Monday, May 27, 2013

A Pledge of Allegiance

We live in a world of words.  It seems, for example, that no public figure is able to answer a “yes or no” question with either of those perfectly servicable responses.  Instead they pour out a dump truck load of obfuscations until one is unsure whether the question was answered at all.  Nothing is so straightforward that our politicians cannot hide it in a jumble of words.  So in the context of word economy I’d like to take a look at our  Pledge of Allegiance as it stands today.

I pledge allegiance to the flag of the United States of America and to the Republic for which it stands, one Nation under God, indivisible, with liberty and justice for all.

Thirty-one words.  Are they all necessary?  Are they all meaningful?

First let’s look at the often controversial 1950's addition, under God.  The culprit here, the real inconsistency, is its association with, one Nation.   In Webster’s New World Dictionary we read: “Nation - A stable, historically developed community of people with a territory, economic life, distinctive culture, and language in common.”  We’re not even close.  We are a group of 'nations' assembled under a single government, but with ethnic and cultural differences as profound as if we were separated by oceans instead of streets.  Our heterogeneity is our strength as a country.  If we were a nation, the controversy over under God wouldn’t exist, it would either be there or not as the common culture saw fit.  So we can eliminate the entire phrase in the quest for meaning and accuracy.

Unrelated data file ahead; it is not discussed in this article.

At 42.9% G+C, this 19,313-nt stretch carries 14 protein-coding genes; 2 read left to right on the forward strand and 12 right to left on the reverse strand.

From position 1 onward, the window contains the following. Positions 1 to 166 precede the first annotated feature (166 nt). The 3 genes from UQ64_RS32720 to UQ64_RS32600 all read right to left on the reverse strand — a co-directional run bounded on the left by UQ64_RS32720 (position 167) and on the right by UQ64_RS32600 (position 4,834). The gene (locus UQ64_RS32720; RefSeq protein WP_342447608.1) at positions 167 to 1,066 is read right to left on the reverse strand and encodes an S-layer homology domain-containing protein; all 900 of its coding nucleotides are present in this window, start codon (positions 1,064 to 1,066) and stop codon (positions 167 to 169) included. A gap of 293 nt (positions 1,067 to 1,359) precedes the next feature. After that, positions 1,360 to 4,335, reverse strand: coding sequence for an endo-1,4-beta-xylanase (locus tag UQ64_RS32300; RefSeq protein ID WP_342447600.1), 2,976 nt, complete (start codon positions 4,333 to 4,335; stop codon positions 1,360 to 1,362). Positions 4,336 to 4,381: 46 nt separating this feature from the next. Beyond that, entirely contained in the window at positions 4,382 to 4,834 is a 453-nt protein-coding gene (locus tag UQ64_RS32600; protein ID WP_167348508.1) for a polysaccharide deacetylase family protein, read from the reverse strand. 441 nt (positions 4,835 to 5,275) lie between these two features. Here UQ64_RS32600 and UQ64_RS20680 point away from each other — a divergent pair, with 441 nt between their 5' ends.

Lets take a look at the next word, indivisible.  Again, we are not.  We are divided: politically, socially, culturally and economically, to name a few current divisions.  We were once even divided into two warring countries.  Read regularly and you cannot avoid divisions we establish in our vocabulary: black/white, Liberal/Conservative, rich/poor, and gay/straight are a few that come to mind.  I'm sure you can think of many more without really trying.  We are not indivisible.

How about with liberty and justice for all?  It should be fairly clear that the degree of liberty and justice available to any individual is a function of that person’s financial status, race, and belief system.  We are able to deny liberty at this point in our history without due process, under the rubrics of patriotism and homeland security, so we can’t claim justice for all in any real sense.  We can aspire to the meaning of the phrase, but we can not claim it as ours.